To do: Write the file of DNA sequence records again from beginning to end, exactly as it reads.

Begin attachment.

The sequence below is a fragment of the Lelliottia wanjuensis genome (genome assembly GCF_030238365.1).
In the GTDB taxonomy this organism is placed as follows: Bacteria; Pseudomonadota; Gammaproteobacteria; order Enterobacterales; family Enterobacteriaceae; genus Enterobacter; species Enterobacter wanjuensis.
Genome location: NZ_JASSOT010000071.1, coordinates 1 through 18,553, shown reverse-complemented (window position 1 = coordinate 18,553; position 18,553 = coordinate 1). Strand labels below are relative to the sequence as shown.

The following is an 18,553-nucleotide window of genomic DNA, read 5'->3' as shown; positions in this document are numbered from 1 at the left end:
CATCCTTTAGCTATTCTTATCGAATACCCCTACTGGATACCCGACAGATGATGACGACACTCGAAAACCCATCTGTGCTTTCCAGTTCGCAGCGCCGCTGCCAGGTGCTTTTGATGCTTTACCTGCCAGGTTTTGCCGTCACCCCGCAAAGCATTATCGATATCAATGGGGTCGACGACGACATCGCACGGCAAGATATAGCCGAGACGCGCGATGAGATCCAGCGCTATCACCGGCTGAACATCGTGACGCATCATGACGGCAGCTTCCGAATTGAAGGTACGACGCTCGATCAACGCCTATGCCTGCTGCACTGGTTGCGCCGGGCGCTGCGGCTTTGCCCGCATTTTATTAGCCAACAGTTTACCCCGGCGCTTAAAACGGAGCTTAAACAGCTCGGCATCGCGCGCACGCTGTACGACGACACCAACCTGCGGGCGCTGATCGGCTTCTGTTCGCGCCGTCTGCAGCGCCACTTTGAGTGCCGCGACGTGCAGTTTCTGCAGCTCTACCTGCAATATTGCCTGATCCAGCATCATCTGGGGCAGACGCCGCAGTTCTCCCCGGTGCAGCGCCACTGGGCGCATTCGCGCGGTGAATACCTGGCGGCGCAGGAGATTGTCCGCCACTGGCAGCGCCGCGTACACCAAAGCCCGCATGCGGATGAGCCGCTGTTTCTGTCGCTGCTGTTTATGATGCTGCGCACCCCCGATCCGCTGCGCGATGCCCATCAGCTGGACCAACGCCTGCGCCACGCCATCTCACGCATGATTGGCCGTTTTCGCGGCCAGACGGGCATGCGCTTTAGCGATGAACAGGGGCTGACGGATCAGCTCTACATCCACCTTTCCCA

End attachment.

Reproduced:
The sequence below is a fragment of the Lelliottia wanjuensis genome (genome assembly GCF_030238365.1).
In the GTDB taxonomy this organism is placed as follows: Bacteria; Pseudomonadota; Gammaproteobacteria; order Enterobacterales; family Enterobacteriaceae; genus Enterobacter; species Enterobacter wanjuensis.
Genome location: NZ_JASSOT010000071.1, coordinates 1 through 18,553, shown reverse-complemented (window position 1 = coordinate 18,553; position 18,553 = coordinate 1). Strand labels below are relative to the sequence as shown.

The following is an 18,553-nucleotide window of genomic DNA, read 5'->3' as shown; positions in this document are numbered from 1 at the left end:
CATCCTTTAGCTATTCTTATCGAATACCCCTACTGGATACCCGACAGATGATGACGACACTCGAAAACCCATCTGTGCTTTCCAGTTCGCAGCGCCGCTGCCAGGTGCTTTTGATGCTTTACCTGCCAGGTTTTGCCGTCACCCCGCAAAGCATTATCGATATCAATGGGGTCGACGACGACATCGCACGGCAAGATATAGCCGAGACGCGCGATGAGATCCAGCGCTATCACCGGCTGAACATCGTGACGCATCATGACGGCAGCTTCCGAATTGAAGGTACGACGCTCGATCAACGCCTATGCCTGCTGCACTGGTTGCGCCGGGCGCTGCGGCTTTGCCCGCATTTTATTAGCCAACAGTTTACCCCGGCGCTTAAAACGGAGCTTAAACAGCTCGGCATCGCGCGCACGCTGTACGACGACACCAACCTGCGGGCGCTGATCGGCTTCTGTTCGCGCCGTCTGCAGCGCCACTTTGAGTGCCGCGACGTGCAGTTTCTGCAGCTCTACCTGCAATATTGCCTGATCCAGCATCATCTGGGGCAGACGCCGCAGTTCTCCCCGGTGCAGCGCCACTGGGCGCATTCGCGCGGTGAATACCTGGCGGCGCAGGAGATTGTCCGCCACTGGCAGCGCCGCGTACACCAAAGCCCGCATGCGGATGAGCCGCTGTTTCTGTCGCTGCTGTTTATGATGCTGCGCACCCCCGATCCGCTGCGCGATGCCCATCAGCTGGACCAACGCCTGCGCCACGCCATCTCACGCATGATTGGCCGTTTTCGCGGCCAGACGGGCATGCGCTTTAGCGATGAACAGGGGCTGACGGATCAGCTCTACATCCACCTTTCCCA